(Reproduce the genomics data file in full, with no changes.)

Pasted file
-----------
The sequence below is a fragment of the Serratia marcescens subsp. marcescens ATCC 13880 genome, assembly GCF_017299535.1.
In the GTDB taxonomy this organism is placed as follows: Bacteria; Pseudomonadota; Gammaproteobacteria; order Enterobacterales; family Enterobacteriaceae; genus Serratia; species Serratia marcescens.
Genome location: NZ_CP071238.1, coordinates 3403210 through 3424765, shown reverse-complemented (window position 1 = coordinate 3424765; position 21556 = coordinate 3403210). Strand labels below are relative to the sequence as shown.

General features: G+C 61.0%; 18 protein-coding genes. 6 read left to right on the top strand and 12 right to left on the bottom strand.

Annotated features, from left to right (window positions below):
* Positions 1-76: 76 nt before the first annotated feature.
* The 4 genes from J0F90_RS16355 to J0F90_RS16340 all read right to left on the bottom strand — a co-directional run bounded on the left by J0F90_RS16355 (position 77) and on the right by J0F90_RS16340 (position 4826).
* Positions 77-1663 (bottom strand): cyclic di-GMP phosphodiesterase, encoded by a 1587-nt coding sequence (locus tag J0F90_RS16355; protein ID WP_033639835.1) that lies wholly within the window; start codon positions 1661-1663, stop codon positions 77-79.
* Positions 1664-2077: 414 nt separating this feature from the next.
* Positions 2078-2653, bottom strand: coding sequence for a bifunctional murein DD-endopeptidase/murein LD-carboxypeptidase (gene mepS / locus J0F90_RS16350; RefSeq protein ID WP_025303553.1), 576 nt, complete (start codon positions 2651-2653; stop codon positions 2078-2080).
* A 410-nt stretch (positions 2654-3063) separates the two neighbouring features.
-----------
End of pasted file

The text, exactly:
The sequence below is a fragment of the Serratia marcescens subsp. marcescens ATCC 13880 genome, assembly GCF_017299535.1.
In the GTDB taxonomy this organism is placed as follows: Bacteria; Pseudomonadota; Gammaproteobacteria; order Enterobacterales; family Enterobacteriaceae; genus Serratia; species Serratia marcescens.
Genome location: NZ_CP071238.1, coordinates 3403210 through 3424765, shown reverse-complemented (window position 1 = coordinate 3424765; position 21556 = coordinate 3403210). Strand labels below are relative to the sequence as shown.

General features: G+C 61.0%; 18 protein-coding genes. 6 read left to right on the top strand and 12 right to left on the bottom strand.

Annotated features, from left to right (window positions below):
* Positions 1-76: 76 nt before the first annotated feature.
* The 4 genes from J0F90_RS16355 to J0F90_RS16340 all read right to left on the bottom strand — a co-directional run bounded on the left by J0F90_RS16355 (position 77) and on the right by J0F90_RS16340 (position 4826).
* Positions 77-1663 (bottom strand): cyclic di-GMP phosphodiesterase, encoded by a 1587-nt coding sequence (locus tag J0F90_RS16355; protein ID WP_033639835.1) that lies wholly within the window; start codon positions 1661-1663, stop codon positions 77-79.
* Positions 1664-2077: 414 nt separating this feature from the next.
* Positions 2078-2653, bottom strand: coding sequence for a bifunctional murein DD-endopeptidase/murein LD-carboxypeptidase (gene mepS / locus J0F90_RS16350; RefSeq protein ID WP_025303553.1), 576 nt, complete (start codon positions 2651-2653; stop codon positions 2078-2080).
* A 410-nt stretch (positions 2654-3063) separates the two neighbouring features.